Academic Honesty Policy
The Academic Honesty Policy was formulated taking cognisance of the Standards for Registered Training Organisations (RTOs) 2015, specifically Clause 1.8, the Principles of Assessment and Rules of Evidence. The College recognises that academic integrity is paramount to the value of the vocational education sector and learners’ development of skills and knowledge through undertaking formal vocational study.
SCOPE AND APPLICATION
The Academic Honesty Policy applies to all learners enrolled in course programs offered by the College. The policy covers all acts of plagiarism, collusion and cheating committed by learners. It also covers instances where these acts are committed or knowingly abetted by the College’s trainer/assessors or other employees.
The College’s primary purpose is the provision of quality vocational education and training programs to learners.
To specify the conditions under which the College will apply its Academic Honesty Policy to ensure the authenticity of learners’ assessment submissions.
The College will apply this policy consistently and fairly across all programs and any learner enrolled into a program at the College.
The College considers the assessment process is critical to the integrity of its qualification outcomes. For this reason, it takes plagiarism, cheating and collusion very seriously. Plagiarism, cheating and collusion are breaches of learner conduct and will be managed and reviewed by College management. Acts of plagiarism, collusion and/or cheating may lead to disciplinary action and termination of the learner’s enrolment without a refund of fees.
Plagiarism is the act of taking the ideas, writings or work of others and “passing off” or presenting them as the person’s own work without acknowledging the original author. Plagiarism is a form of fraud and entails violating the property of someone else. The College advises all learners that they must clearly state which ideas they have obtained from someone else and that superficial changes do not disguise their use of other people’s words. The College considers that a learner has committed plagiarism if they do not acknowledge the source of a direct quote or a specific piece of writing without a reference or acknowledgement.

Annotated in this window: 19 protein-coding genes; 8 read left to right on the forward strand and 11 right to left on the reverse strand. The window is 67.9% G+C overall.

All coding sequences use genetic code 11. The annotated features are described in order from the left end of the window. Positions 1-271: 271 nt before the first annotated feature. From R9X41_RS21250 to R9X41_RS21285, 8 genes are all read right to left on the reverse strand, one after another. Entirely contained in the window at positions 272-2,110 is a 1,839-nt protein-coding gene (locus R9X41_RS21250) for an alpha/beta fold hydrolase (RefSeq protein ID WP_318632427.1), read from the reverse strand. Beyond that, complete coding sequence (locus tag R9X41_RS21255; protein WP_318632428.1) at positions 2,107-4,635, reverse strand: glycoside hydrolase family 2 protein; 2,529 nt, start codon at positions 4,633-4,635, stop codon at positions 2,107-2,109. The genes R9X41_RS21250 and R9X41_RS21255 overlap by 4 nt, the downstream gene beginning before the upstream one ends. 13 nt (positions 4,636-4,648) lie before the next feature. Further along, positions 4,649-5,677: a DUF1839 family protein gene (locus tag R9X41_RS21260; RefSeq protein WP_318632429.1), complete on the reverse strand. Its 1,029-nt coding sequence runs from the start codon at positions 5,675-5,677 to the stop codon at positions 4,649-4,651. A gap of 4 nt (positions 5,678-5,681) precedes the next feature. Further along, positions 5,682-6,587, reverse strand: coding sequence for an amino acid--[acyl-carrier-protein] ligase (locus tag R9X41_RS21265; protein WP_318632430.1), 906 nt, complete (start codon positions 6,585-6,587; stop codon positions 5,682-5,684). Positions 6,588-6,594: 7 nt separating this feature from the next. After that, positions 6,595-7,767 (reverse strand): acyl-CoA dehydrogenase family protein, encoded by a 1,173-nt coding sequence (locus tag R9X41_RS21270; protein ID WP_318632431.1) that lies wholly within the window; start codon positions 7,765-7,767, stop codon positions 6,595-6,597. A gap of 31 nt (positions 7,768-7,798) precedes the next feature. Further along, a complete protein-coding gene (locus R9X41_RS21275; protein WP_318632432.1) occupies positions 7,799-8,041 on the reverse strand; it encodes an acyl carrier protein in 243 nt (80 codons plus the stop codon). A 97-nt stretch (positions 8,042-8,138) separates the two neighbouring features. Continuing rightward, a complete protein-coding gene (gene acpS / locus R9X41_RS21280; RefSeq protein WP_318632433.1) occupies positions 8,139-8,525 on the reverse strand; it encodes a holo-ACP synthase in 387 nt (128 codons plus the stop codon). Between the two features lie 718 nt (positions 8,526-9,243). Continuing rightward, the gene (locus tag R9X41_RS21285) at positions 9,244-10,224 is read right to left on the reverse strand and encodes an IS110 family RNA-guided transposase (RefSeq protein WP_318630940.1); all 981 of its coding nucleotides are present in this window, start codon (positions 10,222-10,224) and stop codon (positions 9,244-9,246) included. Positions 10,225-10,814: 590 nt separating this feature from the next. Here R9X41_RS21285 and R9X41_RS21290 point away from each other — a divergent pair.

Examples of plagiarism include:
- Direct copying of one or more paragraphs, sentences or significant parts of sentences
- A “copy and paste” of statements from a single source or multiple sources
- Submitting work done in collaboration with others as the learner’s own
- Copying or adapting another learner’s original work into a submitted assessment item.
Notwithstanding the above, where more than 15% of a learner’s work is found to be plagiarised, the learner may be required to re-submit the assessment.
Learners accept that after an initial warning, there will be a $50 re-submission fee per assessment that has been returned by a trainer/assessor or marked “Not Satisfactory” because of plagiarised work. Learners accept that assessments will not be marked until the $50 fee per assessment is paid. Continued submission of plagiarised work will result in the termination of the learner’s enrolment without refund.
The College also considers instances of learners’ cheating and colluding to be unacceptable.
Cheating and collusion is:
- Collaborating on assignments where this is not a requirement of the assessment
- Copying all or part of assignments from another participant
- Submitting the work of others or a version of work of others from previous courses
- Acting with dishonesty in your studies and assessment work
Both cheating and collusion are acts of dishonesty.
When writing responses to assessment tasks, the College expects that learners will:
- Write their own ideas
- Draw on information from the unit’s learning support material and other relevant sources and write this in their own words
- When writing a direct quote of another person’s work, use inverted commas around the quote and include information about where the quote was found, e.g. “Those who don’t believe in magic will never find it.” (1991, R. Dahl, The Minpins). Learners are not expected to provide a reference list at the end of their assessment.
- Where a question requires quoting from legislation, regulation and codes or practice, learners may copy the relevant text as long as they reference it e.g. “The Work Health and Safety Act 2011 (the WHS Act) provides a framework to protect the health, safety and welfare of all workers at work. It also protects the health and safety of all other people who might be affected by the work.”WHS Act Qld, (2020). https://www.worksafe.qld.gov.au/laws-and-compliance/workplace-health-and-safety-laws/laws-and-legislation/work-health-and-safety-act-2011.
- Where a learner is required to provide an explanation relating to legislation, regulation and codes or practice, their response must be in their own words
- Learners are expected to complete their own work and not collude with others or copy or use other works.
- The use of artificial intelligence (AI) is strictly prohibited. All work must be that of the learner upon submission.